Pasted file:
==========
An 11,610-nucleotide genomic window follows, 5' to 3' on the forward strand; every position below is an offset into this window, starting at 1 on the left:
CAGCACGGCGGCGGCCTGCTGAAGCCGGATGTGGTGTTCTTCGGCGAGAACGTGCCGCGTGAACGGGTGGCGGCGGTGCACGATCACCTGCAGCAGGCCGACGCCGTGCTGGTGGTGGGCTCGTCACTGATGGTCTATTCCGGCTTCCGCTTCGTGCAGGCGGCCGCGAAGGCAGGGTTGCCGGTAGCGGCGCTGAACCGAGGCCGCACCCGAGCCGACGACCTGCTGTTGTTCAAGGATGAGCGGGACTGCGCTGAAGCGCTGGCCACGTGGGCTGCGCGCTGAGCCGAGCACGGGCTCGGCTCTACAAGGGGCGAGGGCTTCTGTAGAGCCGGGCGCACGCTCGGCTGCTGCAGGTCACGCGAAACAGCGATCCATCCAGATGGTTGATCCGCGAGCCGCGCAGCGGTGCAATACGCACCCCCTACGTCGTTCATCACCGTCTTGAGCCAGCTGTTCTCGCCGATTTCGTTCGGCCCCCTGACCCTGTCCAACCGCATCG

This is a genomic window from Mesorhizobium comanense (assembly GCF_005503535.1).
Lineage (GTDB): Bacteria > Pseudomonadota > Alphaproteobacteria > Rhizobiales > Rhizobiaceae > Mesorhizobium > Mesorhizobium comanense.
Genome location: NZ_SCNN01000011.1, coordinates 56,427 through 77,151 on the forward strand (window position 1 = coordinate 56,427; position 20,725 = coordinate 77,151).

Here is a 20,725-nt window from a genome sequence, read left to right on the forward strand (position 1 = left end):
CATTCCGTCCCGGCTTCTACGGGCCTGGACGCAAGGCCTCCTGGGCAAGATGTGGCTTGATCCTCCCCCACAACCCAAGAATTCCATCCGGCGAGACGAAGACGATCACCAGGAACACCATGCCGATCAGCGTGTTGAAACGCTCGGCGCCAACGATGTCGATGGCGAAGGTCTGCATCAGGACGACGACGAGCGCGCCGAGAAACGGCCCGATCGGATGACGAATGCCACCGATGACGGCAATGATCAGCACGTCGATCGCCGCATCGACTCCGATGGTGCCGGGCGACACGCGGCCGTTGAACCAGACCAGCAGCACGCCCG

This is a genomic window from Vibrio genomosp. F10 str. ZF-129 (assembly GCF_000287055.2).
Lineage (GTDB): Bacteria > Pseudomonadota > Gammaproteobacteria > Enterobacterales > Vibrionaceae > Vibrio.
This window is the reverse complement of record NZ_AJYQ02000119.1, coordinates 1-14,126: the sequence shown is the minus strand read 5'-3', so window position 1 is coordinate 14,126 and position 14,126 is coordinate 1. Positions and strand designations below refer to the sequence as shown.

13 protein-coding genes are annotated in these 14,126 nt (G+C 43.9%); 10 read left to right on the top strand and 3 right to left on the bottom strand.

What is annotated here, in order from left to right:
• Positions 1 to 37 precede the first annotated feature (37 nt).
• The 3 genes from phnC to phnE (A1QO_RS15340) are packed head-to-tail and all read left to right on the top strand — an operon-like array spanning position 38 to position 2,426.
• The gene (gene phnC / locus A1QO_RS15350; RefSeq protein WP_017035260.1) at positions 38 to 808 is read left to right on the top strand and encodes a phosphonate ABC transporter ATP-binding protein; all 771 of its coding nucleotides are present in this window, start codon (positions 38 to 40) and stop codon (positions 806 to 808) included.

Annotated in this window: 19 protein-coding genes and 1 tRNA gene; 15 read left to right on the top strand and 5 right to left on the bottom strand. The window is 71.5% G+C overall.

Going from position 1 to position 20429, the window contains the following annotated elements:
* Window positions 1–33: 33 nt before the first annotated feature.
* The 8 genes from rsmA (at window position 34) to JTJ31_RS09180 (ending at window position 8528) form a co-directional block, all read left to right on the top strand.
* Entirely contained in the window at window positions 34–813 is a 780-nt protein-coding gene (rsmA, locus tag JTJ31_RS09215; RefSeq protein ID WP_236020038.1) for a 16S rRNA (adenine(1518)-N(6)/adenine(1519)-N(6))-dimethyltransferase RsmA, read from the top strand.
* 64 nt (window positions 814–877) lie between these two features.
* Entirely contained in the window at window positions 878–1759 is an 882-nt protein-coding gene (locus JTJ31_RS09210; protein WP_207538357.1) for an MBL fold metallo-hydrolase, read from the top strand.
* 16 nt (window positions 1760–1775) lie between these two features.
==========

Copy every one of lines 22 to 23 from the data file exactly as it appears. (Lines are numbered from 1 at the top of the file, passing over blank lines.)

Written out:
* Entirely contained in the window at window positions 878–1759 is an 882-nt protein-coding gene (locus JTJ31_RS09210; protein WP_207538357.1) for an MBL fold metallo-hydrolase, read from the top strand.
* 16 nt (window positions 1760–1775) lie between these two features.